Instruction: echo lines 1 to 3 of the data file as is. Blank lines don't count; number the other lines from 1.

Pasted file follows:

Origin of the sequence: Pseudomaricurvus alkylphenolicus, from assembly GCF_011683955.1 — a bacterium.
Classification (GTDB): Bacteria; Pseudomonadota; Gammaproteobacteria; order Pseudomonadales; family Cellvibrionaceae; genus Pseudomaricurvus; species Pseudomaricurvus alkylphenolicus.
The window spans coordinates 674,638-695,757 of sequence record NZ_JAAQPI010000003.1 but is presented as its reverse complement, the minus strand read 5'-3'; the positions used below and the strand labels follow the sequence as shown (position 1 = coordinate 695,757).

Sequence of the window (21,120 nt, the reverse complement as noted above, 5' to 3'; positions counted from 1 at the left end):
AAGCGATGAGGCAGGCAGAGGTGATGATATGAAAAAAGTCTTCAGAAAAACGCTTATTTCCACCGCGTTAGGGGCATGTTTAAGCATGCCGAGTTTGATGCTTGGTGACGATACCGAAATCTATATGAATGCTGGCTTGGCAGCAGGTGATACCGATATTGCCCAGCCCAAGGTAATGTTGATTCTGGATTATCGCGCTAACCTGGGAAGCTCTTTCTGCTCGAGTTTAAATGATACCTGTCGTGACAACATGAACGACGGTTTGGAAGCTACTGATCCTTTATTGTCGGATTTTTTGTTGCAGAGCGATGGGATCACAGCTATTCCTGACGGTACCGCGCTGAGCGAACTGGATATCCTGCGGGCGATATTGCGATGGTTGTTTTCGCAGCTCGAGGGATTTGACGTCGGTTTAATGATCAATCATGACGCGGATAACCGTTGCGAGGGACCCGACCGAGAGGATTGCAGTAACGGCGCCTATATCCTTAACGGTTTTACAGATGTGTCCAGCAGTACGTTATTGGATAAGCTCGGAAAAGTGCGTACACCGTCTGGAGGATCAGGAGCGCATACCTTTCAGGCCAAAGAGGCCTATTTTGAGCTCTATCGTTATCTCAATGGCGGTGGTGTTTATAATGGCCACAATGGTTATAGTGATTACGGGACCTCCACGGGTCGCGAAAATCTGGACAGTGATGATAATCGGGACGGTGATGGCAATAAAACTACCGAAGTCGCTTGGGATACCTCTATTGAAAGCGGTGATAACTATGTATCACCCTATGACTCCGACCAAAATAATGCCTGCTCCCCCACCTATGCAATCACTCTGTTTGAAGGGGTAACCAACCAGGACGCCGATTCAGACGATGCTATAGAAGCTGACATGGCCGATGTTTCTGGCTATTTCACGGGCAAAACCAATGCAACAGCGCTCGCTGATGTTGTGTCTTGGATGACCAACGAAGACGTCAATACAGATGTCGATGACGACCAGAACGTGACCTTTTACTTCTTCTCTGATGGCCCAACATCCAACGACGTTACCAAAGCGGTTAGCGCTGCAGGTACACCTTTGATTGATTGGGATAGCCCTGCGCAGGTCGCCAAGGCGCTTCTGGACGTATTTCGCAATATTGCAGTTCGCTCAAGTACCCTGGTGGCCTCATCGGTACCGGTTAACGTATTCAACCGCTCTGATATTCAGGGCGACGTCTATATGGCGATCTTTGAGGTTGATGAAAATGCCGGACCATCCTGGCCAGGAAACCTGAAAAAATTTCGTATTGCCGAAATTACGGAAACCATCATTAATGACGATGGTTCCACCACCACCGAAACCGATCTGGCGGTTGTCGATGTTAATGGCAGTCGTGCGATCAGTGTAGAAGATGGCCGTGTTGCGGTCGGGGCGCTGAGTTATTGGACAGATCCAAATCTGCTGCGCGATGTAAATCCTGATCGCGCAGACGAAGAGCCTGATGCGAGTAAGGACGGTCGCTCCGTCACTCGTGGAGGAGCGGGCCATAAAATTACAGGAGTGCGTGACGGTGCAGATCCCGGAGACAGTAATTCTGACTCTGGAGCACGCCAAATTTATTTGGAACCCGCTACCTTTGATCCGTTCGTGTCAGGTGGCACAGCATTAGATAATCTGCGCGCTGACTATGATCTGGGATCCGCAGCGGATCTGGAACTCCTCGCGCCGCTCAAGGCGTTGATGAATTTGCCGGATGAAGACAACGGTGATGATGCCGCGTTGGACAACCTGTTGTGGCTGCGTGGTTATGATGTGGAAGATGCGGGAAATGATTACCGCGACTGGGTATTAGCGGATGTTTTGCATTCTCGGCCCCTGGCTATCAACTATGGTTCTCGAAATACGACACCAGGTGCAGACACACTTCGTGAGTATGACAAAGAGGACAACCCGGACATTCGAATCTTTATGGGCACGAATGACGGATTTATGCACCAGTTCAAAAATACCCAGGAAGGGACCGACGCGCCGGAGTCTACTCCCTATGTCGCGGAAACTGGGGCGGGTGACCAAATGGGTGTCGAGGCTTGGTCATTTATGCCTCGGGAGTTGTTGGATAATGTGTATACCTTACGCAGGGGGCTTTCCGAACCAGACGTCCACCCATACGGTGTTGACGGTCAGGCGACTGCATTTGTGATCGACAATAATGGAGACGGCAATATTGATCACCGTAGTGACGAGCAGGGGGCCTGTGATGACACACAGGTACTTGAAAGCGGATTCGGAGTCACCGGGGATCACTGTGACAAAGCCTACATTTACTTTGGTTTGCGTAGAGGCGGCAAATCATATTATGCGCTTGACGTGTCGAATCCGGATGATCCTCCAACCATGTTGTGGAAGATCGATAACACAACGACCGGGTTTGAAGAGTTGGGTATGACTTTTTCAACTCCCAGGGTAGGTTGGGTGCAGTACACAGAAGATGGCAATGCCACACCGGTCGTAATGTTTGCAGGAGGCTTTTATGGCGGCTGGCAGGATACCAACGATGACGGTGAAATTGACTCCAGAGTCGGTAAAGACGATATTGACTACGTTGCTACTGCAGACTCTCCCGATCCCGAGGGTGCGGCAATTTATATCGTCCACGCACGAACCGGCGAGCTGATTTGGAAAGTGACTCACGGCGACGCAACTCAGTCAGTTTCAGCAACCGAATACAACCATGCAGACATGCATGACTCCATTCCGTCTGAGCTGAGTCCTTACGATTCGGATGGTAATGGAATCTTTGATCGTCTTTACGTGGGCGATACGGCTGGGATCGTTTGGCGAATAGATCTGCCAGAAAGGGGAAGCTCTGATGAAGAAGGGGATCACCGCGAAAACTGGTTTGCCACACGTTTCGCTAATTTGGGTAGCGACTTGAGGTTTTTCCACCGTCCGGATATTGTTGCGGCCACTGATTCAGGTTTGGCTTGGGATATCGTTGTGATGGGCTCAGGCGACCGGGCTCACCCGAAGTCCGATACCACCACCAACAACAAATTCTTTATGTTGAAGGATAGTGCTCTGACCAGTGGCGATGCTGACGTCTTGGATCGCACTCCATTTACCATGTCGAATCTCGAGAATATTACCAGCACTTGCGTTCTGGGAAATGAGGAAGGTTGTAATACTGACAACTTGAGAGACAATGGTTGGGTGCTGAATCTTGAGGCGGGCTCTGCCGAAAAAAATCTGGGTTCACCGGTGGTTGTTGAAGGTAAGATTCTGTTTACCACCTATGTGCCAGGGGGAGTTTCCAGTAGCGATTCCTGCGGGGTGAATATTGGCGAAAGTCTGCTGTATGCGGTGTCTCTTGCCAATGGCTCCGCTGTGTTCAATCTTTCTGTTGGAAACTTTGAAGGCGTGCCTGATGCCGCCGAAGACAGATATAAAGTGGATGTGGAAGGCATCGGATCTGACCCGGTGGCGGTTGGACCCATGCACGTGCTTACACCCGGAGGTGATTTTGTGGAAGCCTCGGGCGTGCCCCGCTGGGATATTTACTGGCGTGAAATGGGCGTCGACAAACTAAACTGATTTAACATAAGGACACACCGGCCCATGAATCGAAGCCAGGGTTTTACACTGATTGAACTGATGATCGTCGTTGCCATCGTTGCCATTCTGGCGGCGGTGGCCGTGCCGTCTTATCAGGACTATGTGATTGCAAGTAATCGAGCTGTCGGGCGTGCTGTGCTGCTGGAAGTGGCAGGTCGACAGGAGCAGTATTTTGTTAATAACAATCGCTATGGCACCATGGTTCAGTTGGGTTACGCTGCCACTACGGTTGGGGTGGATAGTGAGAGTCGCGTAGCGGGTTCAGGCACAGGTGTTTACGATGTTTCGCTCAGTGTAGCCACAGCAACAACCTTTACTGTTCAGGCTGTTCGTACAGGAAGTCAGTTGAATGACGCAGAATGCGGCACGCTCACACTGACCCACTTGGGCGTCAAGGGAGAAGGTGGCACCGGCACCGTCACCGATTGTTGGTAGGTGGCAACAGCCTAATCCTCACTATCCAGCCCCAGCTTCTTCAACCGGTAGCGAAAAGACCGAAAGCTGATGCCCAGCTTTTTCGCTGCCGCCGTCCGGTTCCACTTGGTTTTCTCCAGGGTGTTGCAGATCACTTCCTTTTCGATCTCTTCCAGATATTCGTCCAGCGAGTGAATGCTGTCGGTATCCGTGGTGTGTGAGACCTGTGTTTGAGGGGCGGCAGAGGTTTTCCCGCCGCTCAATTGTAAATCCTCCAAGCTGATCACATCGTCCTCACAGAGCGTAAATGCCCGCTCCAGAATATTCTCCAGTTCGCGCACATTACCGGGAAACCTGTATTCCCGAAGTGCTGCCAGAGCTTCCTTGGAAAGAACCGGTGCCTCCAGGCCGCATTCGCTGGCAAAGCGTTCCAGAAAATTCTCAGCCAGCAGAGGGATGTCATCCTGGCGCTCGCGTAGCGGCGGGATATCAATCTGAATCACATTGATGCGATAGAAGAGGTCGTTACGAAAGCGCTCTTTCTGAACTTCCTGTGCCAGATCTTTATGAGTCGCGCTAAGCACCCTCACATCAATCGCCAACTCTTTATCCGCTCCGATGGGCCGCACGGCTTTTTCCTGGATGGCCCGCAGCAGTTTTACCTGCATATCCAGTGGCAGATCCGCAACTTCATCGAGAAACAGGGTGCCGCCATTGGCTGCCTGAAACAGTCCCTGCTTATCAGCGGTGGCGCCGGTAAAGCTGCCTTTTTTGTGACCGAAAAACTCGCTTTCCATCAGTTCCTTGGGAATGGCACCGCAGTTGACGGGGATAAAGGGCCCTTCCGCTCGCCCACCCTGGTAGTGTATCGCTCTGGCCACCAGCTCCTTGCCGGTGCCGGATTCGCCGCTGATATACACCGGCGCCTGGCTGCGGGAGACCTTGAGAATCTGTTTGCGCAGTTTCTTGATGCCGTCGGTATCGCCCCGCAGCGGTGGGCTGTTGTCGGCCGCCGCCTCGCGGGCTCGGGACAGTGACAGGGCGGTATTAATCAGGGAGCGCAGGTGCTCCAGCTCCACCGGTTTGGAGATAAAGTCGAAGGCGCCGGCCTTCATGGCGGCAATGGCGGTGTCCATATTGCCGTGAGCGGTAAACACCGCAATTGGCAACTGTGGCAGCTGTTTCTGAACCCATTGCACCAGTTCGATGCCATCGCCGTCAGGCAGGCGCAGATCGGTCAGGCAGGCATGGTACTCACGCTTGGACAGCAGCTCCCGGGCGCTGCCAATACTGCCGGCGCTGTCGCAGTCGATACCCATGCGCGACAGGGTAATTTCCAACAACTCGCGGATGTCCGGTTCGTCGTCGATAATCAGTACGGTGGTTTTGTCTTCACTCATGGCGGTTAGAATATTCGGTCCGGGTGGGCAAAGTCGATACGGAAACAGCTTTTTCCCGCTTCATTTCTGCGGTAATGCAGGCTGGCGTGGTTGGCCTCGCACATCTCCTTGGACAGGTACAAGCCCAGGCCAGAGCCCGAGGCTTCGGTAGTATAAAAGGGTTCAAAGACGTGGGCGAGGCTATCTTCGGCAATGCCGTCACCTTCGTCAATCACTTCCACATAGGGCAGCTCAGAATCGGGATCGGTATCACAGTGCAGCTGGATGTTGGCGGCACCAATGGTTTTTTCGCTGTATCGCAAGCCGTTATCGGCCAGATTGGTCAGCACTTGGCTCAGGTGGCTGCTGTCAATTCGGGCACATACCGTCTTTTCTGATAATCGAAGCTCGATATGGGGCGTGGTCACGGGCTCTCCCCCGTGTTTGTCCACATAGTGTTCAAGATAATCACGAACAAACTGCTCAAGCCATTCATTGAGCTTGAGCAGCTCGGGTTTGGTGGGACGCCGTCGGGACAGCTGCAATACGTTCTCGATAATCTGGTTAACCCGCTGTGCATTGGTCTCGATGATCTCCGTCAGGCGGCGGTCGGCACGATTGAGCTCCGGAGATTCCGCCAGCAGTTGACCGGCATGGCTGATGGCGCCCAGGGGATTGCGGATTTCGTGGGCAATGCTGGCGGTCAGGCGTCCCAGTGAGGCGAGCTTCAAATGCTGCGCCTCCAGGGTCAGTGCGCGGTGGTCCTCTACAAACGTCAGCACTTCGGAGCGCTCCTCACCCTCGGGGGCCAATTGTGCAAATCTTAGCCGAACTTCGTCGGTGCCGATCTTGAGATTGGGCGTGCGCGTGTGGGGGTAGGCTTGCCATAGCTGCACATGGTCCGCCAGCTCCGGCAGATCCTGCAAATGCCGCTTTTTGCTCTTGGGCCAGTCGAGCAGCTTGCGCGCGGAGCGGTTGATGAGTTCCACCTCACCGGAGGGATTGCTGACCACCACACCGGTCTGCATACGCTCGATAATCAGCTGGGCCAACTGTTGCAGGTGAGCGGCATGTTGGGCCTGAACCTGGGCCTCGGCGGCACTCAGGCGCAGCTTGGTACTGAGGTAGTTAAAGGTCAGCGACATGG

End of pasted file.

Origin of the sequence: Pseudomaricurvus alkylphenolicus, from assembly GCF_011683955.1 — a bacterium.
Classification (GTDB): Bacteria; Pseudomonadota; Gammaproteobacteria; order Pseudomonadales; family Cellvibrionaceae; genus Pseudomaricurvus; species Pseudomaricurvus alkylphenolicus.
The window spans coordinates 674,638-695,757 of sequence record NZ_JAAQPI010000003.1 but is presented as its reverse complement, the minus strand read 5'-3'; the positions used below and the strand labels follow the sequence as shown (position 1 = coordinate 695,757).